Imagine if you could read in the dark by using the light of a glowing plant.
MIT engineers have taken the first steps toward making that vision a reality. They have done this by embedding specialized nanoparticles into the leaves of a watercress plant; they induced the plants to give off dim light for nearly four hours. The engineers believe that, with further optimization, such plants will one day be bright enough to illuminate a workspace.
“The vision is to make a plant that will function as a desk lamp, a lamp that you don’t have to plug in. The light is ultimately powered by the energy metabolism of the plant itself,” says Michael Strano, the Carbon P. Dubbs Professor of Chemical Engineering at MIT and the senior author of the study.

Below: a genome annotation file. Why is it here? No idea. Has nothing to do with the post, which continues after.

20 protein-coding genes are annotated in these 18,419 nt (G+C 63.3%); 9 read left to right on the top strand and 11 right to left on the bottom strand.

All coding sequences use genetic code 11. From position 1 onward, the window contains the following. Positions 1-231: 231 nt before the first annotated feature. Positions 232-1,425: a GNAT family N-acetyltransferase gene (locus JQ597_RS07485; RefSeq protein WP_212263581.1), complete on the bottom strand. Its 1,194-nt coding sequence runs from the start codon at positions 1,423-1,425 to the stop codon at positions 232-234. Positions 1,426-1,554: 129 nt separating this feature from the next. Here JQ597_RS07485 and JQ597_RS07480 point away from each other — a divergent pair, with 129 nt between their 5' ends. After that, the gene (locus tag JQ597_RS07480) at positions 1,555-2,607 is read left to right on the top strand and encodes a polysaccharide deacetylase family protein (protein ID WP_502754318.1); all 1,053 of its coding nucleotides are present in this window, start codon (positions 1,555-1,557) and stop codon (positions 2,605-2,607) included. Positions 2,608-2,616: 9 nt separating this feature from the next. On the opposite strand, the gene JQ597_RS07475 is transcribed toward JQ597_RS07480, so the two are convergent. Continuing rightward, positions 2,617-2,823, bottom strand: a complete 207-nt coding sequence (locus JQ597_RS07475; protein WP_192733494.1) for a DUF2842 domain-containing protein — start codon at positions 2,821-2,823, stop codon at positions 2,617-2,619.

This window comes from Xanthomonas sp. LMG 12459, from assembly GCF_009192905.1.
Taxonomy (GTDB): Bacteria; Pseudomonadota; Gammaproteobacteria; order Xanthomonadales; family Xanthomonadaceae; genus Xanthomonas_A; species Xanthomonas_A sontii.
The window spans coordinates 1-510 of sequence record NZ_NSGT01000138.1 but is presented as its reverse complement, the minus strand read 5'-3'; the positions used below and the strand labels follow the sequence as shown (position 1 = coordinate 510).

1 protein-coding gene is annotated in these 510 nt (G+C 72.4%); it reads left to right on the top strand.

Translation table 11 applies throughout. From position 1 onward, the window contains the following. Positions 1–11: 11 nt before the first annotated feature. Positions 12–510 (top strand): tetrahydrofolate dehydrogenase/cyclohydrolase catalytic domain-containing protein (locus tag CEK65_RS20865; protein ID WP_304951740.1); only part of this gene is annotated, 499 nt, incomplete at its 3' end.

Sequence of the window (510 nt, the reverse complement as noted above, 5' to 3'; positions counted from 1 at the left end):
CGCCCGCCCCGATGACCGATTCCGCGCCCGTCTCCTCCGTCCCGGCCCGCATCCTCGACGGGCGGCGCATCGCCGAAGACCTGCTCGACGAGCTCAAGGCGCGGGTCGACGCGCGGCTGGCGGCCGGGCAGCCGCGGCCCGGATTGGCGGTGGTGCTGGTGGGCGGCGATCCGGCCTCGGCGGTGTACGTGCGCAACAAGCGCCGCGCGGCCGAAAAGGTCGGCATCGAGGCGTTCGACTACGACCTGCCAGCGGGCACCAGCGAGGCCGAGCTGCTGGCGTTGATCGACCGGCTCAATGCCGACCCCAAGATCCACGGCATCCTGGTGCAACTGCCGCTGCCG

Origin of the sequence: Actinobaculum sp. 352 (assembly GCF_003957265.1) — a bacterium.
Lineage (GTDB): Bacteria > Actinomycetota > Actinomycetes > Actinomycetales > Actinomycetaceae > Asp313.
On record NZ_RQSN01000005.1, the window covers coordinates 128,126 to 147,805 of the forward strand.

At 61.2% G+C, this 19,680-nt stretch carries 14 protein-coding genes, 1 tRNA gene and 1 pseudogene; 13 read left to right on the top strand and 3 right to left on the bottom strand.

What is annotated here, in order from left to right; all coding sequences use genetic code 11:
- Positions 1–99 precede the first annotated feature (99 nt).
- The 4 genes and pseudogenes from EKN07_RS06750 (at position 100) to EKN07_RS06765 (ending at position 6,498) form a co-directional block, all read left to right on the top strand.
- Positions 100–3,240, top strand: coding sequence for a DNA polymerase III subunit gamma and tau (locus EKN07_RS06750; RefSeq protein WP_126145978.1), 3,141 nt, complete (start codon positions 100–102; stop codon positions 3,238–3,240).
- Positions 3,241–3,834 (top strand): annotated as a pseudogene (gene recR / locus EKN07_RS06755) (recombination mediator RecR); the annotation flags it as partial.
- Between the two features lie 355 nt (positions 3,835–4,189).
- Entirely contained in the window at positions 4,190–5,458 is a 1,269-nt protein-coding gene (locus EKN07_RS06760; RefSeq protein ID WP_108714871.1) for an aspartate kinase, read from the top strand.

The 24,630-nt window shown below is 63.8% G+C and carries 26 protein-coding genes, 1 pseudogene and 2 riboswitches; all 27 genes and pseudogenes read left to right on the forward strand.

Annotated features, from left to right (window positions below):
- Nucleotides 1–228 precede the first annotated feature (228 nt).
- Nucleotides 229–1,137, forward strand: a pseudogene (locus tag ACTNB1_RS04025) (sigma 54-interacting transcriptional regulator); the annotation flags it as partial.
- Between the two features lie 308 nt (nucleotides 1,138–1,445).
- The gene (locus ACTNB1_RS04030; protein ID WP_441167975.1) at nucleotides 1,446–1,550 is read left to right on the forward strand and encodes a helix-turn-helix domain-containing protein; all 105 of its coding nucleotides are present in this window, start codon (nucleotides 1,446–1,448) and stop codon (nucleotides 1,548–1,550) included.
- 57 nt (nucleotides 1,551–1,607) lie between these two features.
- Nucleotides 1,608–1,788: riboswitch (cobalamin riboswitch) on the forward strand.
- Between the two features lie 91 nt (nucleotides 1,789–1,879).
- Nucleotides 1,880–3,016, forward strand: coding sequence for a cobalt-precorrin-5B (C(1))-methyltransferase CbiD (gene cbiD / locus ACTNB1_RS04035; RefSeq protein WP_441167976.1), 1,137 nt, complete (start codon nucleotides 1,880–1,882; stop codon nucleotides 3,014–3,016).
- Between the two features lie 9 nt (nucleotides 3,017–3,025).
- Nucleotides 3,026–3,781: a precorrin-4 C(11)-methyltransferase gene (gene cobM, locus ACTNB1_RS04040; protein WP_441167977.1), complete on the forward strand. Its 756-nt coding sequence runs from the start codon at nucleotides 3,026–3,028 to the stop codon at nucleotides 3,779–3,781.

This technology could also be used to provide low-intensity indoor lighting, or to transform trees into self-powered streetlights, the researchers say.
For future versions of this technology, the researchers hope to develop a way to paint or spray the nanoparticles onto plant leaves, which could make it possible to transform trees and other large plants into light sources.
“Our target is to perform one treatment when the plant is a seedling or a mature plant, and have it last for the lifetime of the plant,” Strano says. “Our work very seriously opens up the doorway to streetlamps that are nothing but treated trees, and to indirect lighting around homes.”
The researchers have also demonstrated that they can turn the light off by adding nanoparticles carrying a luciferase inhibitor. This could enable them to eventually create plants that shut off their light emission in response to environmental conditions such as sunlight, the researchers say.
To read more on the development of glowing plants and to watch a video on them, click on the link below.